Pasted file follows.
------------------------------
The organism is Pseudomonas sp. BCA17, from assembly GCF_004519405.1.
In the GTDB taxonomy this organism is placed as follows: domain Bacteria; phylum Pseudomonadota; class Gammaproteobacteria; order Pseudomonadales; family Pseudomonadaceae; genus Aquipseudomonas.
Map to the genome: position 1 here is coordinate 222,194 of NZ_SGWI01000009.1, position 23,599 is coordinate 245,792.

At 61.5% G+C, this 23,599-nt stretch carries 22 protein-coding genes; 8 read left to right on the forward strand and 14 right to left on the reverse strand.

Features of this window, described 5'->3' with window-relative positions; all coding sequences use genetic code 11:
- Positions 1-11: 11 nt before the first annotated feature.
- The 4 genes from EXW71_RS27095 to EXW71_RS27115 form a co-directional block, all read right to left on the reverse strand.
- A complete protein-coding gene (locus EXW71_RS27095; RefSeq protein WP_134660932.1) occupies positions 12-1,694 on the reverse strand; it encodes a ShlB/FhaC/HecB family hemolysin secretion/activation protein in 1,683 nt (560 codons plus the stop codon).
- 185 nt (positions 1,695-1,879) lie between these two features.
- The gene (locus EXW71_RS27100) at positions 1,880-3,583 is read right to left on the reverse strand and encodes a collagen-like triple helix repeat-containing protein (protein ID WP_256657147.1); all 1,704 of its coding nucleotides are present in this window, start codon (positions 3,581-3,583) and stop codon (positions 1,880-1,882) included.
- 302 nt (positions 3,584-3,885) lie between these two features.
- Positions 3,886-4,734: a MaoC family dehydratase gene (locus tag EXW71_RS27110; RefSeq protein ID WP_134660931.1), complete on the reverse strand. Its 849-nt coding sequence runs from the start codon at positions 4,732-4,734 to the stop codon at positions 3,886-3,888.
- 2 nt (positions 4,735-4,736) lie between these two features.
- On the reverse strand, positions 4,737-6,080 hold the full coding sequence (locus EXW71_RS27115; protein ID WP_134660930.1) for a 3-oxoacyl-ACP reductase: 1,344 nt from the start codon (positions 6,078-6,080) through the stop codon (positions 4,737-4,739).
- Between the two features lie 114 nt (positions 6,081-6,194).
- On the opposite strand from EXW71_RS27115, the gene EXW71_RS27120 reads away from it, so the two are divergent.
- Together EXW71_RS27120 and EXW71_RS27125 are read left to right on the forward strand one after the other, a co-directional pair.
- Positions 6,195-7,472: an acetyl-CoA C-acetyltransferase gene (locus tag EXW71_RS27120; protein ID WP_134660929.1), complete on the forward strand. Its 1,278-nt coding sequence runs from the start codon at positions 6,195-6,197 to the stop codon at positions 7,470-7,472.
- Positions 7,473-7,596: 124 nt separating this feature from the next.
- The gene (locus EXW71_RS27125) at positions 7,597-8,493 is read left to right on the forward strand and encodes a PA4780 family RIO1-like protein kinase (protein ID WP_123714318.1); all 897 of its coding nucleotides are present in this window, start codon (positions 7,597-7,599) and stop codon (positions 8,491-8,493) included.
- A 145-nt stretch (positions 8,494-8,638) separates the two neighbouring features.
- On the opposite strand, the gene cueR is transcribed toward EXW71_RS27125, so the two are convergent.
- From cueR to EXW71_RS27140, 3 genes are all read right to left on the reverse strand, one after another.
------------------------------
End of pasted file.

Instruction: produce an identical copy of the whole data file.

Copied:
The organism is Pseudomonas sp. BCA17, from assembly GCF_004519405.1.
In the GTDB taxonomy this organism is placed as follows: domain Bacteria; phylum Pseudomonadota; class Gammaproteobacteria; order Pseudomonadales; family Pseudomonadaceae; genus Aquipseudomonas.
Map to the genome: position 1 here is coordinate 222,194 of NZ_SGWI01000009.1, position 23,599 is coordinate 245,792.

At 61.5% G+C, this 23,599-nt stretch carries 22 protein-coding genes; 8 read left to right on the forward strand and 14 right to left on the reverse strand.

Features of this window, described 5'->3' with window-relative positions; all coding sequences use genetic code 11:
- Positions 1-11: 11 nt before the first annotated feature.
- The 4 genes from EXW71_RS27095 to EXW71_RS27115 form a co-directional block, all read right to left on the reverse strand.
- A complete protein-coding gene (locus EXW71_RS27095; RefSeq protein WP_134660932.1) occupies positions 12-1,694 on the reverse strand; it encodes a ShlB/FhaC/HecB family hemolysin secretion/activation protein in 1,683 nt (560 codons plus the stop codon).
- 185 nt (positions 1,695-1,879) lie between these two features.
- The gene (locus EXW71_RS27100) at positions 1,880-3,583 is read right to left on the reverse strand and encodes a collagen-like triple helix repeat-containing protein (protein ID WP_256657147.1); all 1,704 of its coding nucleotides are present in this window, start codon (positions 3,581-3,583) and stop codon (positions 1,880-1,882) included.
- 302 nt (positions 3,584-3,885) lie between these two features.
- Positions 3,886-4,734: a MaoC family dehydratase gene (locus tag EXW71_RS27110; RefSeq protein ID WP_134660931.1), complete on the reverse strand. Its 849-nt coding sequence runs from the start codon at positions 4,732-4,734 to the stop codon at positions 3,886-3,888.
- 2 nt (positions 4,735-4,736) lie between these two features.
- On the reverse strand, positions 4,737-6,080 hold the full coding sequence (locus EXW71_RS27115; protein ID WP_134660930.1) for a 3-oxoacyl-ACP reductase: 1,344 nt from the start codon (positions 6,078-6,080) through the stop codon (positions 4,737-4,739).
- Between the two features lie 114 nt (positions 6,081-6,194).
- On the opposite strand from EXW71_RS27115, the gene EXW71_RS27120 reads away from it, so the two are divergent.
- Together EXW71_RS27120 and EXW71_RS27125 are read left to right on the forward strand one after the other, a co-directional pair.
- Positions 6,195-7,472: an acetyl-CoA C-acetyltransferase gene (locus tag EXW71_RS27120; protein ID WP_134660929.1), complete on the forward strand. Its 1,278-nt coding sequence runs from the start codon at positions 6,195-6,197 to the stop codon at positions 7,470-7,472.
- Positions 7,473-7,596: 124 nt separating this feature from the next.
- The gene (locus EXW71_RS27125) at positions 7,597-8,493 is read left to right on the forward strand and encodes a PA4780 family RIO1-like protein kinase (protein ID WP_123714318.1); all 897 of its coding nucleotides are present in this window, start codon (positions 7,597-7,599) and stop codon (positions 8,491-8,493) included.
- A 145-nt stretch (positions 8,494-8,638) separates the two neighbouring features.
- On the opposite strand, the gene cueR is transcribed toward EXW71_RS27125, so the two are convergent.
- From cueR to EXW71_RS27140, 3 genes are all read right to left on the reverse strand, one after another.